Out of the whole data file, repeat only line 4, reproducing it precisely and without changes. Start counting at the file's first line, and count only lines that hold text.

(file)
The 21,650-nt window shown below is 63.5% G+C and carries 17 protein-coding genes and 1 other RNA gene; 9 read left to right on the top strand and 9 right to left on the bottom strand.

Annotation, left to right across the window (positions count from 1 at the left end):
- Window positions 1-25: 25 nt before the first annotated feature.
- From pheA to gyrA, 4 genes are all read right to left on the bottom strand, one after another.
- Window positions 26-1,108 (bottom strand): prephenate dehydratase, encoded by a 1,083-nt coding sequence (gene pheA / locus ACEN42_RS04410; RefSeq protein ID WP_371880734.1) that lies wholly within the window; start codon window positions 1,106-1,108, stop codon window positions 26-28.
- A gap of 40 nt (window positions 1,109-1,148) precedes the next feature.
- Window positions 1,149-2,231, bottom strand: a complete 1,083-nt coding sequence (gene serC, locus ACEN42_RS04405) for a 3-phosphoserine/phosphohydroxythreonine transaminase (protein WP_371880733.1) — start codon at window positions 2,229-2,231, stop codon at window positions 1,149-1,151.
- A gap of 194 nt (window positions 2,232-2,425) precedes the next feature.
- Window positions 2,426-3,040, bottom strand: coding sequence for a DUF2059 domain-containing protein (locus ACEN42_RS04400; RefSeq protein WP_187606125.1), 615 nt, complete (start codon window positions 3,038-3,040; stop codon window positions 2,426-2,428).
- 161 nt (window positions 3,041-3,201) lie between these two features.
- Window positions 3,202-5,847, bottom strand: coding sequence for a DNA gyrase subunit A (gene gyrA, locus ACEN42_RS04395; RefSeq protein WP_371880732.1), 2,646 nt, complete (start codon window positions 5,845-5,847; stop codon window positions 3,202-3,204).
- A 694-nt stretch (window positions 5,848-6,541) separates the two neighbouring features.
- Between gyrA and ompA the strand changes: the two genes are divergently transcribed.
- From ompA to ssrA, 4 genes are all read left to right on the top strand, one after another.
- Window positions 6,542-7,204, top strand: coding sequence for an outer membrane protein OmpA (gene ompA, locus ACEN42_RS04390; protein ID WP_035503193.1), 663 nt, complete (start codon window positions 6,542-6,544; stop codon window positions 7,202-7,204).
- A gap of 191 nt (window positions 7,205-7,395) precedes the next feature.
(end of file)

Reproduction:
- From pheA to gyrA, 4 genes are all read right to left on the bottom strand, one after another.